Marion County Treasurer Eric Barnes presented me with a check for $500

I appreciate the support from the bowlers and non-bowlers who attended tonight, and again, thanks to Todd Singer for a great event!

Campaign Calendar

Here are the upcoming events. If you are in Central Indiana, or Southern Indiana in the Lousiville area, these will be of great interest to you!

Thursday, 6:30pm, Fishers: Bowling fundraiser at Pinheads- 13825 Britton Park Rd, in the southwest corner of 141st & SR 37. $30 for an individual, or $100 for a foursome. Don't worry if you didn't RSVP for this- just show up! Family fun in a smoke-free environment... policy by owner's choice! Big thanks to Todd Singer for putting this event together!

Saturday, 2:00pm, Corydon: Art Fair in Corydon, Harrison County. I'll be shaking hands and talking politics. Come out and say hello and meet Harrison County Chair Dennis Stork.

Saturday, 4:30pm, Sellersburg Celebrates event: Libertarians will have a booth, and I'll be there for the usual campaign activities with Greg Hertzsch and other Libertarians. See us there!

Be sure to check the Kole Campaign calendar for events near you. If you would like to host an event, please contact Rob Place to schedule it!

Wednesday, August 23, 2006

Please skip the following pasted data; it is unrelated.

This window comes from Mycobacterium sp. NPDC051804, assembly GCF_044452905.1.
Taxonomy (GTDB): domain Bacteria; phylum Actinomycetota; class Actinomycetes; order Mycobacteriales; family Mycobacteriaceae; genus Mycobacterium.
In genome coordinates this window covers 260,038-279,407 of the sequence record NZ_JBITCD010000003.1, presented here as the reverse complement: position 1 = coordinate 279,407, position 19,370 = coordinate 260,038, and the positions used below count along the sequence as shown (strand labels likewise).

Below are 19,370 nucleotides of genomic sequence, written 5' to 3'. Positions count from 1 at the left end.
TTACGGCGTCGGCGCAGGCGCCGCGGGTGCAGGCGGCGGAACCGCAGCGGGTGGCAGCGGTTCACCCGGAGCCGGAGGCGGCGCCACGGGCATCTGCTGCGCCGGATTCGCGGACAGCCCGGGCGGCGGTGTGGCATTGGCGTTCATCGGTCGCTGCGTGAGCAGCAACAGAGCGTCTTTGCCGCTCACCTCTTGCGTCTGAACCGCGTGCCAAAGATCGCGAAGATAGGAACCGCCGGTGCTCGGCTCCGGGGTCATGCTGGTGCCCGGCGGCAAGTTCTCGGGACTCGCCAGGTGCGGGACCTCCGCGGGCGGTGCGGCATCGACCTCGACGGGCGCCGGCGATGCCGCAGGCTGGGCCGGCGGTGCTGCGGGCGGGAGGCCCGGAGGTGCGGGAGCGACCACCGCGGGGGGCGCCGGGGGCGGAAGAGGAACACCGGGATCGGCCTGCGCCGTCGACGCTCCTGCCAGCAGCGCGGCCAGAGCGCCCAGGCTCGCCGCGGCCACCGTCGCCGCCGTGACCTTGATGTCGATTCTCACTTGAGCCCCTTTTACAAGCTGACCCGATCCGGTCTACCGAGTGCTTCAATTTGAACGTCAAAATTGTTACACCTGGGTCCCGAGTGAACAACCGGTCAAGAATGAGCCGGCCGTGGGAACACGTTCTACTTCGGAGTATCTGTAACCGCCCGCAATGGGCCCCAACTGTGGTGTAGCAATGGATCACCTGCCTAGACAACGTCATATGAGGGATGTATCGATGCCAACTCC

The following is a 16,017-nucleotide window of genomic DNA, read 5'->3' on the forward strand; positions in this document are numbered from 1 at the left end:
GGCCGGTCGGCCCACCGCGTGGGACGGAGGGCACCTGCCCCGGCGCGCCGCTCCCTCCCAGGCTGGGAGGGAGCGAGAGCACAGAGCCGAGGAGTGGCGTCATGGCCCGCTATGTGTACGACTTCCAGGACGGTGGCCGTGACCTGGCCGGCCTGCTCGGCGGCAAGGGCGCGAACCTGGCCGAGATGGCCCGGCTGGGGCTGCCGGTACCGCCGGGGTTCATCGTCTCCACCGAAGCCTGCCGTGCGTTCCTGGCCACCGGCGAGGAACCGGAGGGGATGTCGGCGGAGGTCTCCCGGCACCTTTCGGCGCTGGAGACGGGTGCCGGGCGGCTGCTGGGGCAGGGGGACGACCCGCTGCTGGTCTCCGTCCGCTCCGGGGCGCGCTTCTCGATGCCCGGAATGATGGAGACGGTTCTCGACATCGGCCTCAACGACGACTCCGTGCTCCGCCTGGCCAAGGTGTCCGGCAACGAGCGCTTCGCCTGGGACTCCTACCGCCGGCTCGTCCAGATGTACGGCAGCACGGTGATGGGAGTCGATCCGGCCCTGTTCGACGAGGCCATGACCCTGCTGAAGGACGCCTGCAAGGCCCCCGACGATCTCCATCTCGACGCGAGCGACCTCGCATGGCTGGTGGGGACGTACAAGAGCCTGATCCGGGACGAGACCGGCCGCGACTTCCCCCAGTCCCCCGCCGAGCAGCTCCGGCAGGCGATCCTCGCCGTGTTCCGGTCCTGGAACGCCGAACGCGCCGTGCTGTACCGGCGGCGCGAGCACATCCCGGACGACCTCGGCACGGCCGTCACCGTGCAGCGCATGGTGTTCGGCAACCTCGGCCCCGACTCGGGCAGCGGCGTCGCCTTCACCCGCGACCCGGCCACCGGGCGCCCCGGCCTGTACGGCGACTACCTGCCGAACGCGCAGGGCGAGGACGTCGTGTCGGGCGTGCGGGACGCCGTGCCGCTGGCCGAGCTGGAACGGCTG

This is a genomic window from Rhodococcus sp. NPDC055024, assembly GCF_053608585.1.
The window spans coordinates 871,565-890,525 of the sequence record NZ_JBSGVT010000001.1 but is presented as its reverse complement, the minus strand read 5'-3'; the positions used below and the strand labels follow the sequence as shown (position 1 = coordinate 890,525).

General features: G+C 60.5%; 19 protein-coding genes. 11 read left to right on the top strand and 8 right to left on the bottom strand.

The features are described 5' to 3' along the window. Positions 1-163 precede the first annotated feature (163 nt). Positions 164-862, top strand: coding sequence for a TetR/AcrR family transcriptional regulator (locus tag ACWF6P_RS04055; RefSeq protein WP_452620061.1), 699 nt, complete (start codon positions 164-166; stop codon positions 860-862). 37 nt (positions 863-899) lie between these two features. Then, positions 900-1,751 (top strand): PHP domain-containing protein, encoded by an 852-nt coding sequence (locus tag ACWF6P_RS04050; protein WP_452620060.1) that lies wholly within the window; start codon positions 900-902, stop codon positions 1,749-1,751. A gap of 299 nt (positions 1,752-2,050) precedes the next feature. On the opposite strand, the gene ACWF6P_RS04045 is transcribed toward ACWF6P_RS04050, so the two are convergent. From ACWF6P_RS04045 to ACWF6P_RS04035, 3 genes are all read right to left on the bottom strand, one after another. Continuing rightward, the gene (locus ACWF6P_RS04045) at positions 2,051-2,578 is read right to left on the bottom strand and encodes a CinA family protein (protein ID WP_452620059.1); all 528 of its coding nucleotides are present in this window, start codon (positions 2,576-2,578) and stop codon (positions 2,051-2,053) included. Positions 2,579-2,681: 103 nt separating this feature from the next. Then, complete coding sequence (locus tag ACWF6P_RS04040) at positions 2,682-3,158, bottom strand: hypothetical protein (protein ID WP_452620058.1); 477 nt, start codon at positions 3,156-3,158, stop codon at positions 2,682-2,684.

Election Follies, Part 12

I think every Hoosier wants our elections and their process to have integrity. That's not going out on a limb. So, it's bothersome to find a lack of integrity and injustices throughout the electoral process.

Part Twelve is a follow-up to Part Seven, from LaPorte County. This one follows the Orwellian "all animals are equal, but some are more equal than others".

In my original post, the LaPorte Libertarians pointed out that in 2006, as in 2003, the Republicans failed to even file a CFA-4 form, as required by law. To be fair, the Dems also failed to file the required CFA-4 in 2003. It is worth recalling that the Republicans and Democrats wrote the law that requires a CFA-4. It is also worth recalling that the Indiana Elections Division is refusing to certify eleven Libertarian candidates this year, because even though forms were filed, and on time, a procedural step was missed.